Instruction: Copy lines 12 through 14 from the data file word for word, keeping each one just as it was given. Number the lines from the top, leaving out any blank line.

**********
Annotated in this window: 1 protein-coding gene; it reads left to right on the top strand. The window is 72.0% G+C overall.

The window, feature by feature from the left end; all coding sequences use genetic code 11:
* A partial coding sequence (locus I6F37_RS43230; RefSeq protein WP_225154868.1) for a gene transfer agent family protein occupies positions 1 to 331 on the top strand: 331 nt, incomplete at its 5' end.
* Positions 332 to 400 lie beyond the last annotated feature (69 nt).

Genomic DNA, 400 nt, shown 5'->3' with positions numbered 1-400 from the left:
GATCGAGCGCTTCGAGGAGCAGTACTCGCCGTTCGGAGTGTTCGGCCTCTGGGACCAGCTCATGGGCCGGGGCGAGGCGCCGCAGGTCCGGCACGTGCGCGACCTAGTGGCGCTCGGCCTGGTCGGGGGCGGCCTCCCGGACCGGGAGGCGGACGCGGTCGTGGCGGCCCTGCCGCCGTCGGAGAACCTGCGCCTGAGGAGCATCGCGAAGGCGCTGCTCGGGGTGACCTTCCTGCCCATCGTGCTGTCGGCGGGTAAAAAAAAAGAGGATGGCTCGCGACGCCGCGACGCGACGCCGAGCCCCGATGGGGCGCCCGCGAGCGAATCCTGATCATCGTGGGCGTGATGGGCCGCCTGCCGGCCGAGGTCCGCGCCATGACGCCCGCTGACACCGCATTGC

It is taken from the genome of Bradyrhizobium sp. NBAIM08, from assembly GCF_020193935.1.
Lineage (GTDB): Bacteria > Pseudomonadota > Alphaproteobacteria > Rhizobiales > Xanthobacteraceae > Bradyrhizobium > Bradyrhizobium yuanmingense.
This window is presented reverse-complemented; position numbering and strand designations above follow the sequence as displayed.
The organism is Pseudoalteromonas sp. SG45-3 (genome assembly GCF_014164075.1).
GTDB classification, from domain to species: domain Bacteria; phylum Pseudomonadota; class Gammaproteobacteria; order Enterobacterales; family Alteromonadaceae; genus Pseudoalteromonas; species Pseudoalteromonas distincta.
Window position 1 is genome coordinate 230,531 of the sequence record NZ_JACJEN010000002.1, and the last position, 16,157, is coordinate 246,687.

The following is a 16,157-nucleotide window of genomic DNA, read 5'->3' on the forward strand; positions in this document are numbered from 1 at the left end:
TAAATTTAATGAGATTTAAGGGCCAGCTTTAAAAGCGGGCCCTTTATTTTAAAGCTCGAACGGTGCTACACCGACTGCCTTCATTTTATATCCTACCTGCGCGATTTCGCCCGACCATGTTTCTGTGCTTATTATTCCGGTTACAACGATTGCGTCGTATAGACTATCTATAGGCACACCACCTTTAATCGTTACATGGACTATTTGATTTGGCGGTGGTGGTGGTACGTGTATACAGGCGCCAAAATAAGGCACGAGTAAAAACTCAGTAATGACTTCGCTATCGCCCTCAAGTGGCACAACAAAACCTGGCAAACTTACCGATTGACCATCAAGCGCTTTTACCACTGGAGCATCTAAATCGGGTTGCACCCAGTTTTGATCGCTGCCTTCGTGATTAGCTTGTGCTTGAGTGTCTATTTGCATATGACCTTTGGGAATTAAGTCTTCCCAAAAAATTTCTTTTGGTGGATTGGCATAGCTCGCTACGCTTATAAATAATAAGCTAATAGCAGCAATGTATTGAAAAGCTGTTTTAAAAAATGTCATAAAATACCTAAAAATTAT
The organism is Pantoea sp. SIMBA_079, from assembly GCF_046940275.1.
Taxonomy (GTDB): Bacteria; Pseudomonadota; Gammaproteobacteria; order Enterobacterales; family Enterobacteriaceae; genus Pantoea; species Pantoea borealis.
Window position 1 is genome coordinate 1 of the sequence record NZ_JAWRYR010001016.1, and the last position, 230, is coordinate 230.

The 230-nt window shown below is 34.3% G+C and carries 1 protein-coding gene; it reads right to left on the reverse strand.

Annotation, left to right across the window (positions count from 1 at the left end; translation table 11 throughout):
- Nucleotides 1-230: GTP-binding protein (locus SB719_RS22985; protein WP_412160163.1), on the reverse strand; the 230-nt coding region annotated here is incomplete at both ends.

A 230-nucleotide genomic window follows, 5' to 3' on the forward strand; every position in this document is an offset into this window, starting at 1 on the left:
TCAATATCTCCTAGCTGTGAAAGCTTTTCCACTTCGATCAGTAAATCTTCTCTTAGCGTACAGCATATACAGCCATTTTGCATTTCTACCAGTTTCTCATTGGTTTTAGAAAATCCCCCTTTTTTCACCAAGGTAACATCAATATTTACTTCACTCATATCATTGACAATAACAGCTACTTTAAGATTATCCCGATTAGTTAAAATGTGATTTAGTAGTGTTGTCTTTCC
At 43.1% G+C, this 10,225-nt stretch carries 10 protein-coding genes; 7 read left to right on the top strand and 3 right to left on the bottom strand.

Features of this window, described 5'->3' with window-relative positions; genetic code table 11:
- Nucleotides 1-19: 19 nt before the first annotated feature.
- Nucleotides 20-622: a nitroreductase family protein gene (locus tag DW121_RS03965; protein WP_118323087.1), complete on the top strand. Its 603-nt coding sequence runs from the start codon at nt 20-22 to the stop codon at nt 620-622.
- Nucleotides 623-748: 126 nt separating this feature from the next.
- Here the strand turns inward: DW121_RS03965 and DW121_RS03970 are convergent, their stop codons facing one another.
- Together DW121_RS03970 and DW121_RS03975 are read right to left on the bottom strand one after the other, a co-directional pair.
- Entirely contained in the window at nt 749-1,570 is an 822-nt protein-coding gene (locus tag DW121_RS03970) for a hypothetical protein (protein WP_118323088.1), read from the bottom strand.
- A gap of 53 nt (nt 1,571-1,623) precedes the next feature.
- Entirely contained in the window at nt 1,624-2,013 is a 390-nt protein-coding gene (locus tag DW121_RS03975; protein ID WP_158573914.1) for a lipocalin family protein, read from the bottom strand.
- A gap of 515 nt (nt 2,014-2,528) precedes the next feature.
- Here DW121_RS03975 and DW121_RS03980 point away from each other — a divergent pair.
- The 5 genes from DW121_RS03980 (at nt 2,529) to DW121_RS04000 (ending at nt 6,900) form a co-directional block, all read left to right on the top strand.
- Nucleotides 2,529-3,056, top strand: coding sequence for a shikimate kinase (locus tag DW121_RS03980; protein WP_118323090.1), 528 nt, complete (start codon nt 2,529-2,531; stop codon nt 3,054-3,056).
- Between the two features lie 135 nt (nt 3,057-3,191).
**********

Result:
Window position 1 is genome coordinate 230,531 of the sequence record NZ_JACJEN010000002.1, and the last position, 16,157, is coordinate 246,687.

The following is a 16,157-nucleotide window of genomic DNA, read 5'->3' on the forward strand; positions in this document are numbered from 1 at the left end:
TAAATTTAATGAGATTTAAGGGCCAGCTTTAAAAGCGGGCCCTTTATTTTAAAGCTCGAACGGTGCTACACCGACTGCCTTCATTTTATATCCTACCTGCGCGATTTCGCCCGACCATGTTTCTGTGCTTATTATTCCGGTTACAACGATTGCGTCGTATAGACTATCTATAGGCACACCACCTTTAATCGTTACATGGACTATTTGATTTGGCGGTGGTGGTGGTACGTGTATACAGGCGCCAAAATAAGGCACGAGTAAAAACTCAGTAATGACTTCGCTATCGCCCTCAAGTGGCACAACAAAACCTGGCAAACTTACCGATTGACCATCAAGCGCTTTTACCACTGGAGCATCTAAATCGGGTTGCACCCAGTTTTGATCGCTGCCTTCGTGATTAGCTTGTGCTTGAGTGTCTATTTGCATATGACCTTTGGGAATTAAGTCTTCCCAAAAAATTTCTTTTGGTGGATTGGCATAGCTCGCTACGCTTATAAATAATAAGCTAATAGCAGCAATGTATTGAAAAGCTGTTTTAAAAAATGTCATAAAATACCTAAAAATTAT